As I think I have mentioned before, Liberty University has something of a checkered past from a business perspective. There was a time in the Eighties when Old Time Gospel Hour was subsidizing the school pretty heavily, with occasional giant single donations from people like A. L. Williams or Art DeMoss. Sometimes bills got paid in full and on time; sometimes they didn’t. This was a business model that worked reasonably well when Old Time reached hundreds of markets, Jerry was consistently in public view dealing with political issues, and the school was only five thousand or so students.
None of this is true now; Jerry Jr hasn’t stepped into his father’s shoes as a political figure, Old Time stopped being a cash cow more than ten years ago, and the resident population of the school has more than doubled. There are still occasional one-time donations (Jerry Sr’s life insurance policy; millions from Tim and Beverley LaHaye), but they tend to have strings attached: everybody loves seeing a building with their name on it; nobody wants to drop ten million dollars into the general operating fund.
So Jerry Jr is facing a difficult task: keeping a business growing while changing its business model. The school has raised tuition (nominally about $24,000 [link]) and cut scholarships (e.g. a Pastor’s Scholarship used to be a two-year tuition waiver; now it’s $500/year) and the cash cow is now Liberty University Online. LU Online requires very little in terms of faculty, staff, facilities, etc. on an incremental basis. Servicing an additional dozen online students doesn’t represent anywhere near the comparable cost of servicing the same number of students on campus. The problem, of course, is that LU Online faces some competition and has an incentive to keep costs low. It can’t e.g. double per-hour fees and expect the number of students to drop by less than half.
Over time, for things like capital improvements (read: tearing down “temporary” structures and replacing them with “permanent” structures) the school will need an endowment. Its current endowment is tiny, about $5000/student, while the average for rest of the Big South Conference [link] is more than $400,000/student ($50-70,000/student being typical). To build an endowment the school needs alumni dollars, and lots of them.
Unfortunately Liberty does not produce graduates who are likely to return millions of dollars to the school. This year there were 8600 graduates; here’s a breakdown from the most recent (paper copy of the) Liberty Journal:
- Aeronautics: 22
- Arts and Sciences: 2192
- Business: 1273
- Communication: 279
- Education: 1050
- Engineering and Computational Science: 81
- Government: 287
- Law: 57
- Religion: 886
- Science: 81
- Seminary: 1479
While it’s not out of the realm of possibility that many Business grads will become millionaires, it seems unlikely given this distribution of graduates that Liberty will produce over the next twenty years lots of high wage earners who will help fund its endowment.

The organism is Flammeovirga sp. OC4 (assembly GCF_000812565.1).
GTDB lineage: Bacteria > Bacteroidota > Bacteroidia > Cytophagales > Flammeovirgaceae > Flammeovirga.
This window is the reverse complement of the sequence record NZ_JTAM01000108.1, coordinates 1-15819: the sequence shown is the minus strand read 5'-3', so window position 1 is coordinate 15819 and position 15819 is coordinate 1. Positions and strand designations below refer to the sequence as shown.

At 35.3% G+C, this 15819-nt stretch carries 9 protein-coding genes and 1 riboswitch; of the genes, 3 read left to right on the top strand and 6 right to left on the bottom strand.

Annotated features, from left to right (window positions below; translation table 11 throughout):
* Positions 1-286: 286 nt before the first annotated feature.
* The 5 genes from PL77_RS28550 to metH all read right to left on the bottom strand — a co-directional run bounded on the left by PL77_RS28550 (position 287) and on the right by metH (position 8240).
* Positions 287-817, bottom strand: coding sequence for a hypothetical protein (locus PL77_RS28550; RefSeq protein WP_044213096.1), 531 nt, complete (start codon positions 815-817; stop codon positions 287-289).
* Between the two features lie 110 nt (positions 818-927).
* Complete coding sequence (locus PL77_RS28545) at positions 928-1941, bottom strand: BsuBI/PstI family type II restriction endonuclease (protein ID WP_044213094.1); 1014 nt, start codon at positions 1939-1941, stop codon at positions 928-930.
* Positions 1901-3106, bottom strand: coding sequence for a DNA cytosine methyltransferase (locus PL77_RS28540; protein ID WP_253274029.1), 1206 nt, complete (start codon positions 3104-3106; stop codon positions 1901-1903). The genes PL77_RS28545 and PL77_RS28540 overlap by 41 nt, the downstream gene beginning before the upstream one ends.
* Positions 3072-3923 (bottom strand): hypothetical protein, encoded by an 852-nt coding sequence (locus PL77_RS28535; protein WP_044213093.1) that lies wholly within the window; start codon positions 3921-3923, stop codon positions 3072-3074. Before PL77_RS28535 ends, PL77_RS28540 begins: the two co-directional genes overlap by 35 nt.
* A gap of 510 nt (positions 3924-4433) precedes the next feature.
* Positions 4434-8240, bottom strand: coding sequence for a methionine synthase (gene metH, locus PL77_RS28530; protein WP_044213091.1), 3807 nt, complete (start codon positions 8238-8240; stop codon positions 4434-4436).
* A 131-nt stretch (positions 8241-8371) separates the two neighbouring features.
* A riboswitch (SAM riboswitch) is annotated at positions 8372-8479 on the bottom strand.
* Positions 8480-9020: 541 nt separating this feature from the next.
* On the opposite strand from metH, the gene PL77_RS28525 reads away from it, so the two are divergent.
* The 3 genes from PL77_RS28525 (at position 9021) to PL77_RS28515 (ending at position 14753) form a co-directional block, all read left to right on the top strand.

Unfortunately, producing lots of science, engineering, and law graduates will take a lot of money up front, and Liberty isn’t currently in a position to spend it. Liberty still doesn’t have e.g. a Chemistry or Physics undergraduate major. It doesn’t pay competitive salaries, allow for course loads low enough to leave time for funded research, etc. I have a hard time seeing how this is going to change.
When we visited Liberty a couple of weekends ago, we saw pretty much what I saw when I was there: lots of nice people, good people, etc. attending a football game, relatively few devoting those same hours to studying in the library. This was a problem when I was there: a tendency to produce people who were honest, decent, future workers, but not likely to also be high wage earners who can fund an endowment.
As per usual there’s a glimmer of hope: Liberty capped enrollment this year, and that’s a good first step toward producing high-earning graduates. I look forward to seeing what the next step will be.
I was hoping to get to Liberty for all of homecoming this year, but my day job interfered and we ended up missing almost all of it. We didn’t get to the campus until almost dark on Saturday. We were able to pick up one of the campus radio stations while on US 29 N coming in from Danville, though, and we were able to hear part of the football game well before we got into the vast US 29 interchange on and off campus.
Liberty’s campus has always been a surprisingly ugly collection of buildings in a beautiful location; the archival pictures of the original Liberty Mountain campus from the Seventies on display on the first floor of DeMoss make the campus look like a World War II military camp, and while the current campus is a vast improvement it still has a cramped chock-a-block feel. In the Eighties there was exactly one legal way on and off campus (the exit across the railroad track toward Wards Ferry Rd was only for emergencies), and traffic flow was generally nightmarish during peak usage. Campus North now spills into town next to Candler’s Station, but the rest of campus still feels cramped.